buttonname is the name of the button; it is the value returned when that button is selected. offset is a vector (x y) that gives the offset of the center of the button from the lower-left corner of the picture. The remainder of the button list may be omitted. size is an optional list (width height) that gives the size of the sensitive area of the button; the default size is (12 12). (highlightfn w x y) and (unhighlightfn w x y) (where (x y) is the center of the button in the coordinates of w) are optional functions to highlight the button area when the cursor is moved into it and unhighlight the button when the cursor is moved out; the default is to display a box of the specified size.

         (picmenu-select m &optional inside)
If the picmenu is not flat, its window should be destroyed following the selection using menu-destroy.

         (picmenu-item-position m name &optional location)

         (picmenu-delete-named-button m name:symbol)
This deletes a button from a displayed picmenu. The set of deleted buttons is reset to nil when the picmenu is drawn.


A barmenu displays a bar graph whose size can be adjusted using the mouse.

         (barmenu-create maxval initval barwidth
         &optional title horizontal subtrackfn subtrackparms
         parentw x y perm flat color)

A value is selected by: (barmenu-select m:barmenu &optional inside)
If the barmenu is not flat, its window should be destroyed following the selection using menu-destroy.

The user must first click the mouse in the bar area; then the size of the displayed bar is adjusted as the user moves the mouse pointer. In addition, the subtrackfn is called with arguments of the size of the bar followed by the subtrackparms; this can be used, for example, to display a numeric value in addition to the bar size.

Menu Sets and Menu Conns

A menu-set is a set of multiple menus, picmenus, or barmenus that are simultaneously active within the same window. Menu-sets can be used to implement graphical user interfaces. A menu-conns is a menu-set that includes connections between menus; this can be used to implement interfaces that allow the user to construct a network from components.

The source file for menu-sets is the GLISP file menu-set.lsp; this file is translated as part of the file drawtrans.lsp in plain Lisp. Examples of the use of menu sets are given at the top of the file menu-set.lsp. In the following descriptions, ms is a menu-set and mc is a menu-conns.

         (menu-set-create w) creates a menu set to be displayed in the window w.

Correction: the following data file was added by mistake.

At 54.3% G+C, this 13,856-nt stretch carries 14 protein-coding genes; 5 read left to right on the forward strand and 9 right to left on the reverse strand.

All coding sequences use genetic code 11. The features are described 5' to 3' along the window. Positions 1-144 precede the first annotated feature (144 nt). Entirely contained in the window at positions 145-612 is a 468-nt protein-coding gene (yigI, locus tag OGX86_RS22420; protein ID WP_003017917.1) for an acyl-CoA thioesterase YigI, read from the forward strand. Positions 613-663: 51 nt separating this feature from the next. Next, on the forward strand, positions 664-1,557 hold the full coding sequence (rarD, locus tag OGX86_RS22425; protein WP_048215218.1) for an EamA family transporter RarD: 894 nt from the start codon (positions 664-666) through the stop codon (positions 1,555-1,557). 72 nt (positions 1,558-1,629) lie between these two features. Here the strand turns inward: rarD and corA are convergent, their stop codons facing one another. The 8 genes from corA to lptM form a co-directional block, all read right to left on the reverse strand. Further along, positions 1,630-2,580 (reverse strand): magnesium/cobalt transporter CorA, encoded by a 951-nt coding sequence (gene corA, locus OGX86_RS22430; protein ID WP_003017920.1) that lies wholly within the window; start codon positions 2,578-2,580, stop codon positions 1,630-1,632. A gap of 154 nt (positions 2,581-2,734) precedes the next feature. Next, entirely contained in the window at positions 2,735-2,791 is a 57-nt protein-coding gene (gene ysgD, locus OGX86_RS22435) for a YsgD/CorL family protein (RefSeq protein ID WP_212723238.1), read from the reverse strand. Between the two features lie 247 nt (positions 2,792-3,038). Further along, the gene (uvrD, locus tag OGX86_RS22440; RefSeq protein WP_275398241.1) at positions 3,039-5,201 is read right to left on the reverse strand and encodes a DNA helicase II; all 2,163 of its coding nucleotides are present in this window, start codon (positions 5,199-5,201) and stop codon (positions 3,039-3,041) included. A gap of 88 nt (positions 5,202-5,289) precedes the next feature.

(menu-set-name symbol) makes a gensym name that begins with symbol.

         (menu-set-add-menu ms name:symbol sym title items
         &optional offset:vector)

This function adds a menu to a menu-set. sym is arbitrary information that is saved with the menu.

         (menu-set-add-picmenu ms name sym title spec:picmenu-spec
         &optional offset:vector nobox)

         (menu-set-add-component ms name &optional offset:vector)

This adds a component that has a picmenu-spec defined on the property list of name.

         (menu-set-add-barmenu ms name sym barmenu title
         &optional offset:vector)

         (menu-set-draw ms) draws all the menus.

         (menu-set-select ms &optional redraw enabled)

menu-set-select gets a selection from a menu-set. If redraw is non- nil, the menu-set is drawn. enabled may be a list of names of menus that are enabled for selection. The result is (selection menu-name), or ((x y) BACKGROUND button) for a click outside any menu.

         (menu-conns-create ms) creates a menu-conns from a menu-set.

         (menu-conns-add-conn mc)

This function allows the user to select two ports from menus of the menu-conns. It then draws a line between the ports and adds the connection to the connections of the menu-conns.

         (menu-conns-move mc)

This function allows the user to select a menu and move it. The menu-set and connections are redrawn afterwards.

         (menu-conns-find-conn mc pt:vector)
This finds the connection selected by the point pt, if any. This is useful to allow the user to delete a connection:

         (menu-conns-delete-conn mc conn)

         (menu-conns-find-conns mc menuname port)
This returns all the connections from the specified port (selection) of the menu whose name is menuname.


         (window-create width height &optional title parentw x y font)